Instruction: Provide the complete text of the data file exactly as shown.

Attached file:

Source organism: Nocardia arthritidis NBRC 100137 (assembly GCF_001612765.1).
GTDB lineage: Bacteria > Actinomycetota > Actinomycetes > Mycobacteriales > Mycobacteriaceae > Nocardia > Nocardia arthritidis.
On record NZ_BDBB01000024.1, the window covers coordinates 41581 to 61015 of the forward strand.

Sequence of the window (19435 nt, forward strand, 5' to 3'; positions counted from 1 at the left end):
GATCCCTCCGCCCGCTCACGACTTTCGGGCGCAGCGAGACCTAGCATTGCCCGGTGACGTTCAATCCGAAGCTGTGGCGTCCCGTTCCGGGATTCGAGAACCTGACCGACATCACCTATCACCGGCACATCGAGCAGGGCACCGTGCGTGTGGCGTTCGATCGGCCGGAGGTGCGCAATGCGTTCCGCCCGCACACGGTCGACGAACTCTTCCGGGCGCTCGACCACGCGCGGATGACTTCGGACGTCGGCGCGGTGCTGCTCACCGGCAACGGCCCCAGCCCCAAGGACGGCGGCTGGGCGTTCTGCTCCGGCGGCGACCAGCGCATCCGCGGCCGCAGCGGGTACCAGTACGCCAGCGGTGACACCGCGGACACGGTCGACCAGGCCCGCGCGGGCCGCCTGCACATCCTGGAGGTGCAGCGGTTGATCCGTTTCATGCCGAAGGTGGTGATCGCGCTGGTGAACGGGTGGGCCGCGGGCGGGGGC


Source organism: Nocardia arthritidis NBRC 100137 (assembly GCF_001612765.1).
GTDB lineage: Bacteria > Actinomycetota > Actinomycetes > Mycobacteriales > Mycobacteriaceae > Nocardia > Nocardia arthritidis.
On record NZ_BDBB01000024.1, the window covers coordinates 41581 to 61015 of the forward strand.

Sequence of the window (19435 nt, forward strand, 5' to 3'; positions counted from 1 at the left end):
GATCCCTCCGCCCGCTCACGACTTTCGGGCGCAGCGAGACCTAGCATTGCCCGGTGACGTTCAATCCGAAGCTGTGGCGTCCCGTTCCGGGATTCGAGAACCTGACCGACATCACCTATCACCGGCACATCGAGCAGGGCACCGTGCGTGTGGCGTTCGATCGGCCGGAGGTGCGCAATGCGTTCCGCCCGCACACGGTCGACGAACTCTTCCGGGCGCTCGACCACGCGCGGATGACTTCGGACGTCGGCGCGGTGCTGCTCACCGGCAACGGCCCCAGCCCCAAGGACGGCGGCTGGGCGTTCTGCTCCGGCGGCGACCAGCGCATCCGCGGCCGCAGCGGGTACCAGTACGCCAGCGGTGACACCGCGGACACGGTCGACCAGGCCCGCGCGGGCCGCCTGCACATCCTGGAGGTGCAGCGGTTGATCCGTTTCATGCCGAAGGTGGTGATCGCGCTGGTGAACGGGTGGGCCGCGGGCGGGGGC